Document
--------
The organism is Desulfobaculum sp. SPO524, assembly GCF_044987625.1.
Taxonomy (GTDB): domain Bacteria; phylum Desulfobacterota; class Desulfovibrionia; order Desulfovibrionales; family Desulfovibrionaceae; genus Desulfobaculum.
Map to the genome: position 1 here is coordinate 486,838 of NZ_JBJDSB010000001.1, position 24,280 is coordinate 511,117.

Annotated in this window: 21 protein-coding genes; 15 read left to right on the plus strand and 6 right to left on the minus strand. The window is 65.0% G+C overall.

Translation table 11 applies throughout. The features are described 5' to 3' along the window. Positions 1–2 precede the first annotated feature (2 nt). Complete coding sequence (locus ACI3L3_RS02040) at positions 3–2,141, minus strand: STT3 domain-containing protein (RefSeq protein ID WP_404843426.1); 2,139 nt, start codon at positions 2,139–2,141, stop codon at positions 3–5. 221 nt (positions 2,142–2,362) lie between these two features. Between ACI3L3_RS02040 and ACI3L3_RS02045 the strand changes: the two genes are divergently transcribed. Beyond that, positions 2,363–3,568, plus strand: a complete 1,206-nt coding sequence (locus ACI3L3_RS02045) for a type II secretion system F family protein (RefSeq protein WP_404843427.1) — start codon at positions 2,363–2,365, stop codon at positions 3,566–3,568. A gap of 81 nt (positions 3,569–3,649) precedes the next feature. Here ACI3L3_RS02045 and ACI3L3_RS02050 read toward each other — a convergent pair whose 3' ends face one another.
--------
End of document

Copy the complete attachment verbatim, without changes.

The organism is Desulfobaculum sp. SPO524, assembly GCF_044987625.1.
Taxonomy (GTDB): domain Bacteria; phylum Desulfobacterota; class Desulfovibrionia; order Desulfovibrionales; family Desulfovibrionaceae; genus Desulfobaculum.
Map to the genome: position 1 here is coordinate 486,838 of NZ_JBJDSB010000001.1, position 24,280 is coordinate 511,117.

Annotated in this window: 21 protein-coding genes; 15 read left to right on the plus strand and 6 right to left on the minus strand. The window is 65.0% G+C overall.

Translation table 11 applies throughout. The features are described 5' to 3' along the window. Positions 1–2 precede the first annotated feature (2 nt). Complete coding sequence (locus ACI3L3_RS02040) at positions 3–2,141, minus strand: STT3 domain-containing protein (RefSeq protein ID WP_404843426.1); 2,139 nt, start codon at positions 2,139–2,141, stop codon at positions 3–5. 221 nt (positions 2,142–2,362) lie between these two features. Between ACI3L3_RS02040 and ACI3L3_RS02045 the strand changes: the two genes are divergently transcribed. Beyond that, positions 2,363–3,568, plus strand: a complete 1,206-nt coding sequence (locus ACI3L3_RS02045) for a type II secretion system F family protein (RefSeq protein WP_404843427.1) — start codon at positions 2,363–2,365, stop codon at positions 3,566–3,568. A gap of 81 nt (positions 3,569–3,649) precedes the next feature. Here ACI3L3_RS02045 and ACI3L3_RS02050 read toward each other — a convergent pair whose 3' ends face one another.